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Back in 1966 we featured a guide to Australia’s burgeoning wine regions and recipes to win a man’s heart.
What does this mean for air travel? Prepare for a journey that is lighter, smoother and greener.
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Named and modeled after a 1980s South Australian country dining classic, The Summertown Aristologist is an ultra-casual gastro restaurant from local winemakers.
We caught up with Princess Cruises’ Captain William Kent to talk life on deck, sailing the Red Sea and how to spend 24 hours in Venice.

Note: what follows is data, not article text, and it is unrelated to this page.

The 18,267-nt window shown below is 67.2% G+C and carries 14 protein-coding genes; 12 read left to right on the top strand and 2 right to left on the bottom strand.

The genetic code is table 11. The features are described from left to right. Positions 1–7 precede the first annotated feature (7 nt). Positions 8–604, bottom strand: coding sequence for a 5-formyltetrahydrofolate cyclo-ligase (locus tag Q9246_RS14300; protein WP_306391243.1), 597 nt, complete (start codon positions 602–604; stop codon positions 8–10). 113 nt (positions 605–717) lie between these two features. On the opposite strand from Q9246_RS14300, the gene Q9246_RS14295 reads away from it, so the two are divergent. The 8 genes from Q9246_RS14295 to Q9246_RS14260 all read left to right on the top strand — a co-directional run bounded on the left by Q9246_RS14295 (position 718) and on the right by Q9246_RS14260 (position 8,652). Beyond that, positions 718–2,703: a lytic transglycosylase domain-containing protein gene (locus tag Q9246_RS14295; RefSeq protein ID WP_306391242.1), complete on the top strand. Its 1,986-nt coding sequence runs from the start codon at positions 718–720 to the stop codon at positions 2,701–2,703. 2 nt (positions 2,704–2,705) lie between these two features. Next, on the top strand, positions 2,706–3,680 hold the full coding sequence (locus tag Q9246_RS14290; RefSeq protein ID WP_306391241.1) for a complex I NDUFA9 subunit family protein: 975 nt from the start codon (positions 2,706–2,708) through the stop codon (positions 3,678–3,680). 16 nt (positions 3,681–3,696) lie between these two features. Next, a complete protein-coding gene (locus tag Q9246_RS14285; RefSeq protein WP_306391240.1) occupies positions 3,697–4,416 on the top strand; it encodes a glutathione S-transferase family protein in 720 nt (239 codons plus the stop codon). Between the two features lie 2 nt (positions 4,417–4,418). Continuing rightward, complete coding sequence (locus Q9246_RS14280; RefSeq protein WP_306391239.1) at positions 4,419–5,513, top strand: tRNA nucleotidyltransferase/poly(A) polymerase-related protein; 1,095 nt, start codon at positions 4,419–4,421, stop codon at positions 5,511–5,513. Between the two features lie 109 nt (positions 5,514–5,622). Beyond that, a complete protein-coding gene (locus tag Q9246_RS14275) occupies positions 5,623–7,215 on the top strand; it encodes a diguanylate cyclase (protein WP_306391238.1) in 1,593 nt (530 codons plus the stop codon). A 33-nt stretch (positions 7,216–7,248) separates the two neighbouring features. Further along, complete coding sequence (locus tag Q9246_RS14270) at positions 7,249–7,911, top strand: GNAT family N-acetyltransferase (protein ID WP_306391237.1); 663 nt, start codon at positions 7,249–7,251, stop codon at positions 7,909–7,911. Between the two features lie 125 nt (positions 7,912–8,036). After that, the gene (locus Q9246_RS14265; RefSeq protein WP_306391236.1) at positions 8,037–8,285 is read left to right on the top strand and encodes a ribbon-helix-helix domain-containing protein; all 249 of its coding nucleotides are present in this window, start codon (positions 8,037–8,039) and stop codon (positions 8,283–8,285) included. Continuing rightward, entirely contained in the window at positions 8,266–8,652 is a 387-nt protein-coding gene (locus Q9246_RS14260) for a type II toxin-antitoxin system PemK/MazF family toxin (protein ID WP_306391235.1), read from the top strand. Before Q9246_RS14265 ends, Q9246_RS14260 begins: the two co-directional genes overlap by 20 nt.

After-dark glamour calls for monochrome elegance with accents of red and the glimmer of bling. Martinis await.
Thai food maestro David Thompson returns to the Sydney restaurant scene with the opening of Long Chim, a standard-bearer for Thailand’s robust street food. Fiery som dtum is just the beginning.
Join us at Quay for a specially designed dinner by Peter Gilmore to celebrate the launch of the new Gourmet Traveller cookbook.
A pantry staple, noodles are ready in a flash. Here are six different recipes, all ready in under 30 minutes.
Sokyo's Chase Kojima's new project is something completely new.
Ready for spring? Take inspiration from last year's most popular salads, roasts and more that make the most of seasonal produce.
These seven recipes showcase the Middle Eastern seed, spice and herb mix that is the perfect addition to grilled meats, vegetables and salads alike.